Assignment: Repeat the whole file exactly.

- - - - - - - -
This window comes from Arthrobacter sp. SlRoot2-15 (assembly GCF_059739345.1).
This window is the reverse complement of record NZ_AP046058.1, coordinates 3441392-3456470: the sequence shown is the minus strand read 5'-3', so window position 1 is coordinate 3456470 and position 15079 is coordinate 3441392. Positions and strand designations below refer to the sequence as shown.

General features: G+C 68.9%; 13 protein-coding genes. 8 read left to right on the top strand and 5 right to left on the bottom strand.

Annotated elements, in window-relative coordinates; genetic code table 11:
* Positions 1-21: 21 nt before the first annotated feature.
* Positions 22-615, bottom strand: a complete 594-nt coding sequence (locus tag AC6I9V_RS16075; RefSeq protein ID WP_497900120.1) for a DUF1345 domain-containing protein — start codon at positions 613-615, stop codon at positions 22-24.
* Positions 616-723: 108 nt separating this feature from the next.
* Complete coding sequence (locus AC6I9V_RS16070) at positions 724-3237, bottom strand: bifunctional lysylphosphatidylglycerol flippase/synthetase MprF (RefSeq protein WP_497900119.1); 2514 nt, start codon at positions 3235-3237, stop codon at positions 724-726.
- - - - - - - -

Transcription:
This window comes from Arthrobacter sp. SlRoot2-15 (assembly GCF_059739345.1).
This window is the reverse complement of record NZ_AP046058.1, coordinates 3441392-3456470: the sequence shown is the minus strand read 5'-3', so window position 1 is coordinate 3456470 and position 15079 is coordinate 3441392. Positions and strand designations below refer to the sequence as shown.

General features: G+C 68.9%; 13 protein-coding genes. 8 read left to right on the top strand and 5 right to left on the bottom strand.

Annotated elements, in window-relative coordinates; genetic code table 11:
* Positions 1-21: 21 nt before the first annotated feature.
* Positions 22-615, bottom strand: a complete 594-nt coding sequence (locus tag AC6I9V_RS16075; RefSeq protein ID WP_497900120.1) for a DUF1345 domain-containing protein — start codon at positions 613-615, stop codon at positions 22-24.
* Positions 616-723: 108 nt separating this feature from the next.
* Complete coding sequence (locus AC6I9V_RS16070) at positions 724-3237, bottom strand: bifunctional lysylphosphatidylglycerol flippase/synthetase MprF (RefSeq protein WP_497900119.1); 2514 nt, start codon at positions 3235-3237, stop codon at positions 724-726.